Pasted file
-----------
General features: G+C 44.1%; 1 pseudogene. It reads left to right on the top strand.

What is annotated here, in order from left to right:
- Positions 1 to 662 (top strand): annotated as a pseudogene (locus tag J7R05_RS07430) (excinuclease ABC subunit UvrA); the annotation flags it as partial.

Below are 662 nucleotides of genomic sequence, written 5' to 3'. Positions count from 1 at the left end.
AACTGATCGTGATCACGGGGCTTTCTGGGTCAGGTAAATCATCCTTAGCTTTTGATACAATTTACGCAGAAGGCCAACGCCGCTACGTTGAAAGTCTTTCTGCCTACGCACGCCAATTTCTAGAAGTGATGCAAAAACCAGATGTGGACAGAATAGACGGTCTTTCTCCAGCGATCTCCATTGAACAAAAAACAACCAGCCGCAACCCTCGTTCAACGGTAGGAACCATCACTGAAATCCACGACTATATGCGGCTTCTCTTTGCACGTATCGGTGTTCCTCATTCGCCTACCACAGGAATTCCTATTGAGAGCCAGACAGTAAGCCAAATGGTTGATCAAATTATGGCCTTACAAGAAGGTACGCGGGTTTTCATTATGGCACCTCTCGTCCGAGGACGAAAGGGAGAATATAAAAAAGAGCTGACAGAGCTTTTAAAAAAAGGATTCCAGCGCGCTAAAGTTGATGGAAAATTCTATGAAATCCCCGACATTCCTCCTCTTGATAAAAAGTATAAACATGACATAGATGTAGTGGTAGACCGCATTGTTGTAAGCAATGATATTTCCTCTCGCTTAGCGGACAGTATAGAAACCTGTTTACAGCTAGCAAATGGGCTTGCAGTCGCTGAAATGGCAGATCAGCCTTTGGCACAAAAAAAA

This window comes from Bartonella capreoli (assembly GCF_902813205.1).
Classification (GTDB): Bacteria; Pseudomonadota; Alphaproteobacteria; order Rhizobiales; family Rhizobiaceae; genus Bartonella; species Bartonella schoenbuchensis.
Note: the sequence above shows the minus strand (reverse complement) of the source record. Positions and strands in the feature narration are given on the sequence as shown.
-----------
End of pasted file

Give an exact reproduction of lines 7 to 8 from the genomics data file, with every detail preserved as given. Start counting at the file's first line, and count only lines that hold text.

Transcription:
Classification (GTDB): Bacteria; Pseudomonadota; Alphaproteobacteria; order Rhizobiales; family Rhizobiaceae; genus Bartonella; species Bartonella schoenbuchensis.
Note: the sequence above shows the minus strand (reverse complement) of the source record. Positions and strands in the feature narration are given on the sequence as shown.